through a higher ridge, diverting excess water on 'B" who claims he is
having to handle water which never flowed on him in the past.

(3) "A" is diking and pumping water from about 160 acres into an existing
drainage ditch between "A" and "B". "B" receives more water and at
a fester rate than previously, resulting in flooding of "B's" land.




E l--- ---;------e;~_.


- $2 -


II. STREAMS AND LAKES

A. Obstructions and Diversions of Natural Streams
1. Flooding

(1) "A" constructed an earth dam in a natural water course, diverting water
through a constructed canal to a second natural water course. "B"
claims damage from high water being backed upstream in the first natu-
ral water course.

4. Reducing or drying up normal flow

(1) "A" diverted a natural stream into a storage pond for irrigation.
During extended dry periods farmers lower on the stream are short of
water which they formerly had for livestock.

C. Improving Stream Channels and Canals for Increased Discharge
1. Overdrainage

(1) "A" had land at about the same elevation as a 225-acre lake adjacent
to his property. A large drainage canal ran through his property but
stopped about 275 feet from the lake. A natural small shallow flood
stage stream connected the lake and the canal. "A" deepened and en-
larged this natural stream, lowering the lake to about its nonral low
state. Property owners on the lake above "A" protested, claiming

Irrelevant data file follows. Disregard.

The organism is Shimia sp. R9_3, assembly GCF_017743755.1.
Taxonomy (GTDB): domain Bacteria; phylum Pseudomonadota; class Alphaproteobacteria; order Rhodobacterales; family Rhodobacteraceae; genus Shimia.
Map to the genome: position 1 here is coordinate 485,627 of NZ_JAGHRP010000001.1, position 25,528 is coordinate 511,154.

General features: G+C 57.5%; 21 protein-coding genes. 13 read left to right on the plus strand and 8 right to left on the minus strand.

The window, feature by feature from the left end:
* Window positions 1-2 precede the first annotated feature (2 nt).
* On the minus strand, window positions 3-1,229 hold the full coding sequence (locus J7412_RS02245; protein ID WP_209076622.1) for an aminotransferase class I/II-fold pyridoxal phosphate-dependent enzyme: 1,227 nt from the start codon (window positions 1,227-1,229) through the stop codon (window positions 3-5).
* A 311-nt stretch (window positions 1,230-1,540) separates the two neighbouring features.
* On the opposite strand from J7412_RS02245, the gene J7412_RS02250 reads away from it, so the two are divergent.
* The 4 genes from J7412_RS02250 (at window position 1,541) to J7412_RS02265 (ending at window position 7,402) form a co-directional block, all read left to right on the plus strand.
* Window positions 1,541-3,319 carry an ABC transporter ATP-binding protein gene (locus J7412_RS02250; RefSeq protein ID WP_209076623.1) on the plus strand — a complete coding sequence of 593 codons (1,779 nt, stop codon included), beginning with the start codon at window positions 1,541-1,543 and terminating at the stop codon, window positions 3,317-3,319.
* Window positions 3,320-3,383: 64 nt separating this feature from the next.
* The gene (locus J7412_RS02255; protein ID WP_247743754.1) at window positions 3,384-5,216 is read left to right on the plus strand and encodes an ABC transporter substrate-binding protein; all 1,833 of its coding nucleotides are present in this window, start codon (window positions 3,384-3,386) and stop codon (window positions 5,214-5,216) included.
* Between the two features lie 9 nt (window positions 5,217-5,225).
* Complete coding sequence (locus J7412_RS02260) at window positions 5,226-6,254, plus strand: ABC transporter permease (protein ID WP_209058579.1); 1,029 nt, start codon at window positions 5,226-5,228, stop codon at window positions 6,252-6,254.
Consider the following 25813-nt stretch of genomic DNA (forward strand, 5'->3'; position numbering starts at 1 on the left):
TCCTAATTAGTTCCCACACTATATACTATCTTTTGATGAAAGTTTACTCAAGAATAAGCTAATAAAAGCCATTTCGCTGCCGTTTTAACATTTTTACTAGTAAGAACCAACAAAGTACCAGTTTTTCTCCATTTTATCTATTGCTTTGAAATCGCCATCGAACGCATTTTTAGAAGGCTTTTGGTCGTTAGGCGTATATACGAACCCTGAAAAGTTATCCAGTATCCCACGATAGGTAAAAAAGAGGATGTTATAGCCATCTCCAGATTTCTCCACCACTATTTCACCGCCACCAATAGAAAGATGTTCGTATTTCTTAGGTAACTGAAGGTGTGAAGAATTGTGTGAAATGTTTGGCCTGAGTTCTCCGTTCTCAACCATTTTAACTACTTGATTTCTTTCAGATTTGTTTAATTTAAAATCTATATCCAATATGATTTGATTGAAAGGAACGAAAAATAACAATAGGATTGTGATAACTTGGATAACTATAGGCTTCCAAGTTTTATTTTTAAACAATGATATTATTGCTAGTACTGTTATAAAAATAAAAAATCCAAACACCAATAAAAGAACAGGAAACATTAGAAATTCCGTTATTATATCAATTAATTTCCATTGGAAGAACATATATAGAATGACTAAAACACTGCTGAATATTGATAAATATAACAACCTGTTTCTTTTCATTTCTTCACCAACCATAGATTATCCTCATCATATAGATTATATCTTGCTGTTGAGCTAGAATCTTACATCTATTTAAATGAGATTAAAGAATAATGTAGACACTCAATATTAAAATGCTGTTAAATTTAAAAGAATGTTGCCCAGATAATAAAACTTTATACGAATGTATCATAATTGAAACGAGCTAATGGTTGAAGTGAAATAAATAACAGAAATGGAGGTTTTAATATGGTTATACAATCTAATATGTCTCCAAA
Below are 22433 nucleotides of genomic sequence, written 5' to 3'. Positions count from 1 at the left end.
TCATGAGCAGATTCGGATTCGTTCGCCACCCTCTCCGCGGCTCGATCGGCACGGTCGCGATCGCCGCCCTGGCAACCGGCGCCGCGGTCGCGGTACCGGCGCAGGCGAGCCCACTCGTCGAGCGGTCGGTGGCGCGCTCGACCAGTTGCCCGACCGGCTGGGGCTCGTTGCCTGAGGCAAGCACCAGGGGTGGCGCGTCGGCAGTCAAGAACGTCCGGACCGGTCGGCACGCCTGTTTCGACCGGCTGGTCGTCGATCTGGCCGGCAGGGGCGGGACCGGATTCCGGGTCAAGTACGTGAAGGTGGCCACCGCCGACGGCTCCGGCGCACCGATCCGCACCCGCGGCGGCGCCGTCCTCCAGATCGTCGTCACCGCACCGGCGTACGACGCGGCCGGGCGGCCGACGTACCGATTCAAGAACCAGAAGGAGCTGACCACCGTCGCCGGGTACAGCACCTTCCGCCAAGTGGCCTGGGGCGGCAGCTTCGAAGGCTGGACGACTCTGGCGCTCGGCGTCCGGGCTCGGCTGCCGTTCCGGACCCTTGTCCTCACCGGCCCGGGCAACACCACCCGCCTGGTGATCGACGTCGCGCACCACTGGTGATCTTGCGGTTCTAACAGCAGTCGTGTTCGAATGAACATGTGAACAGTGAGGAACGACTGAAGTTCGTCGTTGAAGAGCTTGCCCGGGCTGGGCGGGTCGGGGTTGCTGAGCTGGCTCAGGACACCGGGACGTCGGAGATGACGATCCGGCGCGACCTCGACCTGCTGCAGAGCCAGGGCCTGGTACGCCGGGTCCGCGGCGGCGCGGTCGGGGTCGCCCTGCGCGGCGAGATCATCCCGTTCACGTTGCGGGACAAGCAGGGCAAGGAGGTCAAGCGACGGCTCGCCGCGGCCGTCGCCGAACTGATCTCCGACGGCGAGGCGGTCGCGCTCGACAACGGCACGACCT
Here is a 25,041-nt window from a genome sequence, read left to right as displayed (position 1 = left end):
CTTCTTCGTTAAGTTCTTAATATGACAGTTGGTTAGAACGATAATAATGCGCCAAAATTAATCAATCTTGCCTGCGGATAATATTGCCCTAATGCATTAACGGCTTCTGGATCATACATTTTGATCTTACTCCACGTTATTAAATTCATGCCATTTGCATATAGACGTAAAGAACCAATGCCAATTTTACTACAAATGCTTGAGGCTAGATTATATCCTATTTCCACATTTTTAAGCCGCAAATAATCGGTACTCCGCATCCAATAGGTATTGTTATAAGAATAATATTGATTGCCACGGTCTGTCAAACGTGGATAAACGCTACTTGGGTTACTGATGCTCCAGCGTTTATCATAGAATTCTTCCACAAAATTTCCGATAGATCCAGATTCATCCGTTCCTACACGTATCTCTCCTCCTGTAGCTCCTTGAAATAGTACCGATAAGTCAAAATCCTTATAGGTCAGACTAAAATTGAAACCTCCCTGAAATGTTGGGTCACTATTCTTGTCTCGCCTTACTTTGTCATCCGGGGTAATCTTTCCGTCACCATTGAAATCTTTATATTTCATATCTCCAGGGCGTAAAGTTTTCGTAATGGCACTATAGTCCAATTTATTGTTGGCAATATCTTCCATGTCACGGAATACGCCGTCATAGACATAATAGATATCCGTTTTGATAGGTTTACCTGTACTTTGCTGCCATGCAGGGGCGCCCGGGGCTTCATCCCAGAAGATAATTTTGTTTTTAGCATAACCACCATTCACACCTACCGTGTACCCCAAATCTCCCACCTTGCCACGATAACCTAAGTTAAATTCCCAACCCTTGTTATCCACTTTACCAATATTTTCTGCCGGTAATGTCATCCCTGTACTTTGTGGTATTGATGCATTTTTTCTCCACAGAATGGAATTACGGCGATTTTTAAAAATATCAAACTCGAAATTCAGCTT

lowering of water table.

2. Flooding downstream

(1) Property owners below "A", who had deepened and enlarged a natural
stream which connected a lake with a canal, protested because of flash
flood when lake was lowered and increased flow through canal during
rainy season.

(2) "A", "B" and "C" dug a large drainage canal through their property
following a natural water course. "D", located lower down, claimed
damage because of increased quantity and rate of flow.

III. GROUND VATER

B. Springs
1. Dry up or reduce flow

(1) "A" owned a large natural spring which was used for recreation pur-
poses. An industrial company installed a large deep well nearby.
"A's" spring ceased to flow sufficiently to maintain the pool for
recreation purposes.

Putnam County
I. DIFFUSED SURFACE IPTER
A. Obstructions and Diversions
1. Flooding

(1) "A" had been using the ditch along a State highway for drainage of








- 53 -


diffused surface water from his truck farm for many years. This was